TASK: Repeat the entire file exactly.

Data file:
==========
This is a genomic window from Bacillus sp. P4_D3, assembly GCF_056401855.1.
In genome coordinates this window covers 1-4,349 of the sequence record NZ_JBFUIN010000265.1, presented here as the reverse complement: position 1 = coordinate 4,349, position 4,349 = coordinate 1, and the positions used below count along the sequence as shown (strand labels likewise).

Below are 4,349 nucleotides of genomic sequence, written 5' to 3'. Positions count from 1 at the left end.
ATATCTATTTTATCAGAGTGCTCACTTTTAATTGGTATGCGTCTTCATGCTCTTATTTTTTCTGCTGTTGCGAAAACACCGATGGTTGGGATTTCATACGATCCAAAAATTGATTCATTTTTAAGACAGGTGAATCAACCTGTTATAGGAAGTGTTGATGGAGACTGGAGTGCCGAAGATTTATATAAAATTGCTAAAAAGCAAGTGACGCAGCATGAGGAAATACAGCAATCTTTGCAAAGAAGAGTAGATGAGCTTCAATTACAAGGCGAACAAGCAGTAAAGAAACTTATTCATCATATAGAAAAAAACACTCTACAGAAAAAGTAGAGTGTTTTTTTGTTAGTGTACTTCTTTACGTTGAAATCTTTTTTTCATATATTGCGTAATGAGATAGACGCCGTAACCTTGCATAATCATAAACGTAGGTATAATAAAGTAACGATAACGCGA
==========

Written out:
This is a genomic window from Bacillus sp. P4_D3, assembly GCF_056401855.1.
In genome coordinates this window covers 1-4,349 of the sequence record NZ_JBFUIN010000265.1, presented here as the reverse complement: position 1 = coordinate 4,349, position 4,349 = coordinate 1, and the positions used below count along the sequence as shown (strand labels likewise).

Below are 4,349 nucleotides of genomic sequence, written 5' to 3'. Positions count from 1 at the left end.
ATATCTATTTTATCAGAGTGCTCACTTTTAATTGGTATGCGTCTTCATGCTCTTATTTTTTCTGCTGTTGCGAAAACACCGATGGTTGGGATTTCATACGATCCAAAAATTGATTCATTTTTAAGACAGGTGAATCAACCTGTTATAGGAAGTGTTGATGGAGACTGGAGTGCCGAAGATTTATATAAAATTGCTAAAAAGCAAGTGACGCAGCATGAGGAAATACAGCAATCTTTGCAAAGAAGAGTAGATGAGCTTCAATTACAAGGCGAACAAGCAGTAAAGAAACTTATTCATCATATAGAAAAAAACACTCTACAGAAAAAGTAGAGTGTTTTTTTGTTAGTGTACTTCTTTACGTTGAAATCTTTTTTTCATATATTGCGTAATGAGATAGACGCCGTAACCTTGCATAATCATAAACGTAGGTATAATAAAGTAACGATAACGCGA